Monday, June 29, 2015

LA History: Black Scorpion

Blecch Scorpion

In 1998, I nearly got to score a television show: Roger Corman's TV adaptation of "Black Scorpion". Imagine Batman. But female, scantily clad, low budget...and terrible. Designed primarily to appeal to people who have an abnormal appreciation for girls in revealing outfits fighting.

Getting the gig would have almost certainly changed the direction of my life permanently. I would have had to buy a ton of gear, learn a lot about scoring for TV, and then crank out a large amount of music in a very short period of time. It would have been thrilling, and possibly led to other work.

The show wanted to capitalize on the "electronica wave" that was happening at the time, and rather than the usual canned music, they wanted something contemporary and of the moment.

I created several minutes of all-electronic demos and submitted it. I didn't get the gig. That was OK then (even though I heard the other stuff including the "winner", and thought my bits were way better), and it's even more OK now.

As a kind of consolation prize for not getting the gig scoring the entire show, I got hired to write some "bad rock songs" for the Black Scorpion episode where the evil band "The Bleeding Eardrum" terrorizes the city. Here's a sample of the "action":

I read the script, which included some titles and lyric excerpts. I had a very short period of time to write and record 4 songs, including having the evil villainess actress (played by Shannon Whirry) come over to my, uh, garage to learn the songs and sing them.

My brother and I used Hole as an inspiration and took it in an intentionally worse direction. This is my favorite of the 4 songs that made it onto the show (but not the soundtrack album), though "City Under Seige" [sic] was a close second.

We had a fun time writing lyrics and coming up with riffs. As usual, Ryan demonstrated his effortless creativity with wordplay and was a riff factory. We borrowed the drum sounds from a record we both liked, and orchestrated the music to match the fictional band's line-up of singer/guitarist, drummer, and keyboard player. We had the tracks done in almost no time.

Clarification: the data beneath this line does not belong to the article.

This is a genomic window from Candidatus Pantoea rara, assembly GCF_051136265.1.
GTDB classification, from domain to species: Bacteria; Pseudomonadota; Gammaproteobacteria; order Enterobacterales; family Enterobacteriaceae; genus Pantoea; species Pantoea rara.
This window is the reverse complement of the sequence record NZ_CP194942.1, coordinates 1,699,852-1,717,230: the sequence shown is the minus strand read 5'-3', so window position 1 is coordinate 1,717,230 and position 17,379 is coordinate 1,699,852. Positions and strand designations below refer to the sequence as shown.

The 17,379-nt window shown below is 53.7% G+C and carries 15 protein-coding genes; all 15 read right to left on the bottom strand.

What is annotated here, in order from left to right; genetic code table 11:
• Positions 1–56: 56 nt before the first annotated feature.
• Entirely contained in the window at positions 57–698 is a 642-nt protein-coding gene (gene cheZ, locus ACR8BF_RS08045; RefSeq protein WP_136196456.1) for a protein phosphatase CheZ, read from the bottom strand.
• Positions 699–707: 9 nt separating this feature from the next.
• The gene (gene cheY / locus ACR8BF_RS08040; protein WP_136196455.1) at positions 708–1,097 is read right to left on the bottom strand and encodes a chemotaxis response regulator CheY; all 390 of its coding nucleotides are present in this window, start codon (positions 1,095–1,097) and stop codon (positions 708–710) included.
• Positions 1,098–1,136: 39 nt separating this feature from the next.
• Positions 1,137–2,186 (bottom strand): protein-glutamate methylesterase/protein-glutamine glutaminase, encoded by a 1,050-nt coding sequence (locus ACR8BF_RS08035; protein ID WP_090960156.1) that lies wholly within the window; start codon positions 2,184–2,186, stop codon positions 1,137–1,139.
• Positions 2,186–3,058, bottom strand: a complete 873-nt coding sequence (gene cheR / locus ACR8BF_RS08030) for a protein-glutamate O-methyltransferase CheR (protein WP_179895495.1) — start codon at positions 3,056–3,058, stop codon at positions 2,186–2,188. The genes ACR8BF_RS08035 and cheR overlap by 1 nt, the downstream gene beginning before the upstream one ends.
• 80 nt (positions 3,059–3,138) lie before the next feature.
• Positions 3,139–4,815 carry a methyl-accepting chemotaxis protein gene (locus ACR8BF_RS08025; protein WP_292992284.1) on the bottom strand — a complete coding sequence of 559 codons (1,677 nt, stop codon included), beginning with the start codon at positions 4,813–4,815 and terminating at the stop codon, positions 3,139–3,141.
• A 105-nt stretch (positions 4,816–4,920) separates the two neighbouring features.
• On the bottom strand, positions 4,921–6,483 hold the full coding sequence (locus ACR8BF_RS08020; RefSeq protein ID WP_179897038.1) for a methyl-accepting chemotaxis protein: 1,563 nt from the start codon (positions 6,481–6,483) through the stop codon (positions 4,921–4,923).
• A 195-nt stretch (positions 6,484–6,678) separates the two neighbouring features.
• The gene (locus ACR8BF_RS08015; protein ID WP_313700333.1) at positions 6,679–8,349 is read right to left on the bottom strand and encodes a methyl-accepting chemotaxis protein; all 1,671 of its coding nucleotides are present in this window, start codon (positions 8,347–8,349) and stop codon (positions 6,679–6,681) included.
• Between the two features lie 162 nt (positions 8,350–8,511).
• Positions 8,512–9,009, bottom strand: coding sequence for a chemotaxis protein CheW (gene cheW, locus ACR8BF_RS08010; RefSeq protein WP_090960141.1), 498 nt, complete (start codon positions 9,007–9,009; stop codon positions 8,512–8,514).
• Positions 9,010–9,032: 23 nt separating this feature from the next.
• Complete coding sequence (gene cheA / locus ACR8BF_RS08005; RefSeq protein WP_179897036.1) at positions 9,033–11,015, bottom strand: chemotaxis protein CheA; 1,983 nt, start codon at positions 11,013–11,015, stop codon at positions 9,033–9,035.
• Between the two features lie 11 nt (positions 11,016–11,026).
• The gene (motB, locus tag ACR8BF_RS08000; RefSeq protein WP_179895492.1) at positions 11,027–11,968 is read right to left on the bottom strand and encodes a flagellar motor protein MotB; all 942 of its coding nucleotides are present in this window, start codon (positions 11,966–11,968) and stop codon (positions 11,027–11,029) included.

Of course, the guy who wrote the script demanded co-writing credit since he had done the hard work of coming up with the titles and providing small lyric excerpts.

Ms. Whirry was a total pro, and only a little visibly creeped out walking into a slightly sketchy garage studio deep in the San Fernando Valley to yell and scream into a microphone for a few hours. I suppose as an actress she'd done (and would have to do) worse. I was impressed, nonetheless. Aside from being game, she was charming and fun.

I was not properly paid or credited for this work, and it was never properly registered with the copyright office or rights agencies, which is a shame, because I might have actually earned some money!

That's Hollywood, though.

The complete Black Scorpion TV series is available on DVD. You'll be sorry.

Thursday, June 25, 2015

LA History: Dan Meyer

From DKO to Dashboard to DMP

Dan Meyer was the original guitar player for Don Knotts Overdrive, and had also played in local space-rock masters Farflung...both gigs that my brother would replace him in.

Dan left DKO in the late 90s to join Dashboard Prophets, a harder group fronted by Chris Dye. Dashboard Prophets quickly gained a following and got signed. They recorded a strong debut album ("Burning Out The Inside") which had the misfortune of being confused with a Soundgarden album with a similar name, and the good fortune of placing one of their better songs on the TV show "Buffy The Vampire Slayer". The band then settled into the weird limbo of not quite making it yet and waiting to figure out if they got a second album or not.

I had seen Dashboard Prophets several times, including one of the big gigs where all the A&R guys were deciding to sign them. They were great live, very aggressive, with some strong songs.

Dan had a unique guitar style in that he didn't play with a pick - he strummed by flicking his fingers, or picking at the strings directly.

Slow Down

In 1996, Dan called me out of the blue and asked me if I was interested in joining his new project as the bass player.

I can't remember if I had already heard the demos or not, but I can remember that when I did hear them, I was blown away.

Dan wrote great, beautiful, heartfelt songs with strong melodies and hooks. He'd been listening to a lot of Palace Brothers and "Nebraska" by Bruce Springsteen, and the stripped-down, honest quality of his songs reflected that. These were songs about his life, about being alone, about missing his brother, about his self-destructing friends. I instantly loved them.

I also remember what Dan said to me. I asked him why he wanted me in his band, because I wasn't a great bass player. I didn't even own a bass -- I had to borrow one from my girlfriend. In fact, I think this was actually the first band I officially played bass in. He told me "You're not a rock goon. I don't want to play with rock goons. I need real musicians." It was incredibly flattering.

So The Dan Meyer Project was born. Dan on guitar and vocals, me on bass, and Dashboard Prophet's Leo Bocce on drums. We rehearsed several places, including the lockout I had near the 405 and Santa Monica Boulevard.

I played bass with a pick and sang backup. And I loved it. This was the first band I was really and regularly playing in since my own project had died, and it felt great.

We played a bunch of shows, perhaps the most notable being a gig at the Alligator Lounge where Chris Farley showed up...and then passed out, head down on a table while we were playing (he died not long after that). I thought Dan's songs were great, and we had a good vibe.